Sunday, January 5, 2014

Book Review: Quicksilver

While I scrambled and tried to post reviews of as many 2013 books as I could before the year changed I wasn't able to get them all up in time and in this case it's rather ironic since, while many of those books wouldn't have made my top five favorites list this one certainly would have. Back in 2012 I read Ultraviolet and while I really did enjoy it I was a bit leery when R.J. Anderson announced she was doing a companion/sequel novel to it since it wrapped up so nicely. But it sounded like since it was going to focus on another character (and I should note now, you shouldn't read this without having read Ultraviolet because it completely spoils it, although I am attempting to keep review as spoiler-free as possible for both books) which sounded interesting, and then she announced the main character, the point of view character, was asexual. And then there was no way I wasn't on-board for this, how could I say no to the first book I know of with a narrator with my own sexual orientation?

Quicksilver by R.J. Anderson



“Once upon a time there was a girl who was special. This is not her story. Unless you count the part where I killed her.” Alison may not have killed Tori after all but she was right, Tori is special. Adopted, unable to go more than 50 km from her hometown, having to be coached in how to read people and manipulate them, she even looks just a bit different than everyone else and now she knows why. Tori has finally found out why she was trapped in that small town and she and her parents escape, change their lives, and she changes her name to Nikki. But the people who were after her before may come after her again and she lives in fear of the day they have to run again, when someone from her past shows up and thinks that he has a solution that will free her for good.


Since I already mentioned it let me get it out of the way, I think that Nikki is a fantastic portrayal of an asexual character since Anderson neatly averts any negative tropes that Nikki is asexual "because x or y" and even manages to leave it semi-ambiguous if she's romantic or not which I liked*. I'm sure some people might wonder "But given that Nikki seems a bit anti-social at times and even admits that she had to actually learn to read people, aren't you worried that sends off the wrong message?" the answer is not really! I also like that Nikki is an engineer, a nerd in the traditional sense and a bit stand-offish, not only because those are traits that are a bit rarer in female characters (especially lead female characters) but also because even if she hadn't been asexual I would have connected with her because of those things. Now of course the best way to deal with these hypothetical criticism would be for their to be more books out their with asexual protagonists so that one character isn't the only exposure a lot of people have to the idea but clearly there's nothing Quicksilver can do about it.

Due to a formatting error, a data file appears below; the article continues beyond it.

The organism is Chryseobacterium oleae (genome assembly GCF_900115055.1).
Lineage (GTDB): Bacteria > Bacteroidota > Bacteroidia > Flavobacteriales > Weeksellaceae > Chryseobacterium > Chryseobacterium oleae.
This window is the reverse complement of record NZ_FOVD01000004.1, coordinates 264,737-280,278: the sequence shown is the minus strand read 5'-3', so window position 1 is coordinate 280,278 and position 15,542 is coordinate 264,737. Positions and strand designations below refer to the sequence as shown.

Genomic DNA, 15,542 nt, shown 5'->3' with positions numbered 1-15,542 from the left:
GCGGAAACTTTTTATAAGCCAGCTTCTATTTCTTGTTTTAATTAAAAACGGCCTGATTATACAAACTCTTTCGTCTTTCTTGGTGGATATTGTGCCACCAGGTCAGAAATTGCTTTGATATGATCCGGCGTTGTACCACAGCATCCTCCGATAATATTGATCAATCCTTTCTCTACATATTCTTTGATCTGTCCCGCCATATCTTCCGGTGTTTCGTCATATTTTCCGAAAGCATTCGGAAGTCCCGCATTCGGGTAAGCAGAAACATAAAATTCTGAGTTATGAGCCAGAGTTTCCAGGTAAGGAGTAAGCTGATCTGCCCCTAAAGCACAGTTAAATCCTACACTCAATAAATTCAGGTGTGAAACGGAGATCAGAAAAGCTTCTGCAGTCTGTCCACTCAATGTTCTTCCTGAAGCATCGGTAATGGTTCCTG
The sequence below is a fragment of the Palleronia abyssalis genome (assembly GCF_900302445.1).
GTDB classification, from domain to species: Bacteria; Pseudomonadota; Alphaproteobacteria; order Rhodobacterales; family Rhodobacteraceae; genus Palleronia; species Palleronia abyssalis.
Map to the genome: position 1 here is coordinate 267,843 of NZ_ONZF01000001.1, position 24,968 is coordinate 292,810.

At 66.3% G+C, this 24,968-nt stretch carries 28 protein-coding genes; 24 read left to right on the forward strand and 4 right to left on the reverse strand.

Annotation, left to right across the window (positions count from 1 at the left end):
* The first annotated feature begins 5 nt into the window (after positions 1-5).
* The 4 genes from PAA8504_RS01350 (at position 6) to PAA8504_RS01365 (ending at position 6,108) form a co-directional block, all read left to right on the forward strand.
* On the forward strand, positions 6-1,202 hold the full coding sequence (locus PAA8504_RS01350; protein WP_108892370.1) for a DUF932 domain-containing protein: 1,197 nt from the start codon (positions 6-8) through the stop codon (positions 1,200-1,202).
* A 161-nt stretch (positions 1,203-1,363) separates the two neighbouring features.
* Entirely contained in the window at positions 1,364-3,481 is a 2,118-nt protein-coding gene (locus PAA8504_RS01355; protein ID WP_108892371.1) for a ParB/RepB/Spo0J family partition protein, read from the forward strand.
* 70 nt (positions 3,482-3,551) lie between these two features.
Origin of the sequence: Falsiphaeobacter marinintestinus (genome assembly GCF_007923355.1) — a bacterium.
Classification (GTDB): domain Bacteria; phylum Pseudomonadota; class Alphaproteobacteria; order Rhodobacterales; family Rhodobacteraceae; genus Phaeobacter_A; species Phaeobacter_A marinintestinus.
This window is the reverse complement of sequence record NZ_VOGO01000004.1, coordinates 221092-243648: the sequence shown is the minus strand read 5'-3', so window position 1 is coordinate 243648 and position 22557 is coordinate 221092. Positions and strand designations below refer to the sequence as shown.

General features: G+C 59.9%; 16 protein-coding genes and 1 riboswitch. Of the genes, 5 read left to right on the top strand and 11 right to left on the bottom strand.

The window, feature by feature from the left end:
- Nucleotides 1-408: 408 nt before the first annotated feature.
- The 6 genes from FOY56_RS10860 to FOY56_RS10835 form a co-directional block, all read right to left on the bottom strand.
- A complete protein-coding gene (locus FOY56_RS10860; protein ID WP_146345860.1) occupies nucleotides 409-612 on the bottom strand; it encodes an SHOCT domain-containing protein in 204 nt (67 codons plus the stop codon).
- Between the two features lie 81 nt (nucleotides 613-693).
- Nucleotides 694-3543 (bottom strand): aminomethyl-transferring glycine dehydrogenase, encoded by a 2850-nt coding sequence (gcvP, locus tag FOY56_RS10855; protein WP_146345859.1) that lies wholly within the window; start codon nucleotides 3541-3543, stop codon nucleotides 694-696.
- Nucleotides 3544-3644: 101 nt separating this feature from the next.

As for the story, I did feel like the story was a bit weaker than Ultraviolet but Ultraviolet had the benefit of having a more traditional storyline. As a reader you can guess that what Alison thinks has happened hasn't and then the story becomes a psychological mystery/thriller (since it's not immediately clear what the "rules" of the setting are) but here we know the rules and the stakes so a little bit of the edge is taken off. While Ultraviolet was a psychological thriller with a sci-fi element to it, here the story is science fiction with a thread of a thriller in it (which occasionally gets psychological because knowing people are after you does mess with your mind some) and it doesn't work quite as perfectly. Admittedly I read this book quickly, perhaps too quickly since that does sometimes alter how I view the plotting of the book but even regardless I enjoyed it. It was interesting to see the returning characters from a different point of view and I found all the new main characters very realistic and well-fleshed out. Nikki was by far my favorite character and I loved how we saw that she didn't precisely fail but certainly messed up and had to both realize and fix those mistakes herself (I feel like there's too much of an obsession over having characters "fail" when I think that more often they should mess up but not completely fail, there's rarely enough time in a story to set that up and then bring them back in an meaningful, developed way afterwards). There were some areas where I felt like Anderson relied more on a trope or cliche to move the story forward than she should (like the trouble Nikki has convincing some of the people that yes she's an engineer even though she's a girl) but by and large I did still enjoy this book very much and would highly recommend both of them to anyone who enjoys YA with a psychological, unreliable bite to it.






*to clarify, while people are usually sexually AND romantically attracted to the same types of people it does sometimes vary. As best as anyone in the asexual community can tell, about 30% are also aromantic and the rest are a mix between heteroromantic, homeoromantic, biromantic, panromantic, etc. None of this comes up in the novel but I liked how it wasn't made 100% clear if Nikki likes anyone romantically or if she just likes people as friends.

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